Mottainai Offers Deep Gameplay For $10

Mottainai Mini is a card game for two to three players ages 14 and up from acclaimed designer Carl Chudyk with art by Alanna Cervanak. It plays in 15 to 30 minutes.

Published by Asmadi Games, Mottainai Mini retails for $15 and can be found online for about $10.

A deluxe edition is also available. It contains two decks of cards, which can support up to five players. It has a suggested price of $25 and can be found for $16.25.

In Mottainai, players take on the role of acolytes in a Buddhist temple, creating works of art to display and sell to tourists.

The game is a successor to Chudyk’s award-winning Glory to Rome. Players who are familiar with the previous game will more quickly understand Mottainai, but the game stands on its own.

How it works:

Each player gets five cards to start the game, as well as one card placed face down as that player’s task for the first turn. One card is put in a center pool, called the floor, for each player.

There are five different kinds of cards in different colors, each of which can be used in a number of ways.

They can be used as a task, which each player can play from on his or her turn. They can be used as a helper, which gives players an extra action for a matching task. They can be played to the player’s craft bench, which lets the player craft works for his or her gallery or gift shop, or they can be used as sales, which give players points at the end of the game, provided they are covered by works in the gift shop.

Players can also build the work listed on the card and place it either in the gallery, which gives them extra actions for each matching helper, or in the gift shop, where they allow a player to gain points from sales.

When used as a work, the card also gives a benefit, usually for the rest of the game.

The game ends when a player has built a fifth work in either the gallery or the gift shop, or when the last card is drawn.

Play goes in phases for each player. In the morning, players discard down to five cards. They activate any morning effects from the works they have built. They then choose a task from their hand, if they desire, and discard their previous task to the floor.

In the noon phase, players play their opponent’s task, if the player has one. Then they perform their own task. Or they can pray, drawing a card to their waiting area.

In the night phase, they activate any night effects and draw any cards in their waiting area to their hands.

What drives Mottainai are the tasks.

A clerk lets you move a card from your craft bench to your sales. A monk lets you take a card from the floor and add it as a helper. The tailor lets you return cards and then draw up to five. The potter lets you add a card from the floor to your craft bench. And the smith lets you build a work using cards in your hand.  Any of the actions can be replaced with crafting a work of the same type, but you have to have the cards in your craft bench to do it.

Players get points for all of the works they have built, their covered sales, special effects on some works they’ve built, and backorders, which give players points for cards in their hands if they have the most sales of that type of work.

The player with the most points wins.

If all this sounds complicated, it is. But is it worth learning?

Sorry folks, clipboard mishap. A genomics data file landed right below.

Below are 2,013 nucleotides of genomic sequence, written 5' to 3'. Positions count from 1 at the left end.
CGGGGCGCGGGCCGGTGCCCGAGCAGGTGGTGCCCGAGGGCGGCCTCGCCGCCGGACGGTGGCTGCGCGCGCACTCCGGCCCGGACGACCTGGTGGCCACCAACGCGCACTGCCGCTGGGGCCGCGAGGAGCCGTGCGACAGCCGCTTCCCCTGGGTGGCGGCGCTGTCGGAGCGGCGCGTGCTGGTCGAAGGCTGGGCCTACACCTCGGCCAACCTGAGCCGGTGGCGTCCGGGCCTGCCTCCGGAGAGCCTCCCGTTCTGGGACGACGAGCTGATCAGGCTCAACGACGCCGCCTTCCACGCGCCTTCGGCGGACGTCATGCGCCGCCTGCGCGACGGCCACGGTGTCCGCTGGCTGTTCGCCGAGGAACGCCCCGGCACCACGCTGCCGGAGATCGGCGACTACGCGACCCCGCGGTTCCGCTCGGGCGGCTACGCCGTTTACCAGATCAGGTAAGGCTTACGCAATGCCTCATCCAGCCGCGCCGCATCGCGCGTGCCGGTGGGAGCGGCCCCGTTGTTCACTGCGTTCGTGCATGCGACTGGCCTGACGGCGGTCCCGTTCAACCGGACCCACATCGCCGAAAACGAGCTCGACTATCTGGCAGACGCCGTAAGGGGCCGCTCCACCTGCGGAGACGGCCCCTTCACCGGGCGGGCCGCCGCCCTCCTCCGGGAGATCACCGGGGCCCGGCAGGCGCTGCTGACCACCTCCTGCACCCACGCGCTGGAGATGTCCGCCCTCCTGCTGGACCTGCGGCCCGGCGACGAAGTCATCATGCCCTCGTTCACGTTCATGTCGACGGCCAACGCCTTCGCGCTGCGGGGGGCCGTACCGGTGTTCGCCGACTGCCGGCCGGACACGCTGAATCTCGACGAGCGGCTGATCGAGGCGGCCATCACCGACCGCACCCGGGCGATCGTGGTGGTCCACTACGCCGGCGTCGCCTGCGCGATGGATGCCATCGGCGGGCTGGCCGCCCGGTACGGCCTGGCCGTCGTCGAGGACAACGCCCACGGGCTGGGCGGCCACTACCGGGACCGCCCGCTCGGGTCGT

Why you might buy Mottainai:

This is a very deep game in a small, inexpensive package.

While it takes a bit to grasp, the rules are clear and well laid out. They include tips, reminders, and strategy notes throughout. The player reference card explains each action, and it has places to put all the cards, depending on the role you have them playing.

Once you understand the game, everything about it makes sense. There’s a cyclical nature to the way you play your cards, and timing matters. A lot.

The art is beautiful. In keeping with the Japanese theme, it’s minimal and elegant.

Every card has a different ability when it’s built as a work, which means no two games will play the same.

It’s difficult to find a complex game that plays quickly, but Mottainai succeeds.

After a few plays, you’ll feel like you’re just tasting the possibilities of strategy.

Why you might not buy Mottainai:

This game looks cute and easy, and if that’s what you’re expecting, you’ll be frustrated. It’s not easy the first few plays.

While many games overstay their welcome, Mottainai feels like it ends a bit too soon. The rules offer a variant for a longer game, and I think that’s a more satisfying way to play. Just as you’re getting your engine running, the game can end. That’s OK if all the players want to build at the same pace, but the end can be pushed very quickly, leaving other players with unfinished strategies.

You need to be comfortable reading every card, because they’re all different, and it will take awhile to get familiar with the possibilities Mottainai offers.

My conclusions:

I love building an engine and seeing how different cards relate, so Mottainai is a great game for me. I think it’s fun, and I love looking at it.

There is a learning curve, and it’s not the easiest game to teach, so you’ll need patience. But I think it’s absolutely worth learning. The price is amazing, as is the game.

Full disclosure: I got a review copy of Mottainai Mini from Asmadi Games. I wasn’t required to write a positive review. These are my honest opinions.

Consumer Expert Teresa Jackson

I'm a journalist living in Central Oregon. I have two little kids, which for me has meant staying home. And playing board games.

Lots of board games.

I'm also an avid reader and a theology nerd.

You can follow all of my interests and personal quirks on Twitter @teresawjackson and at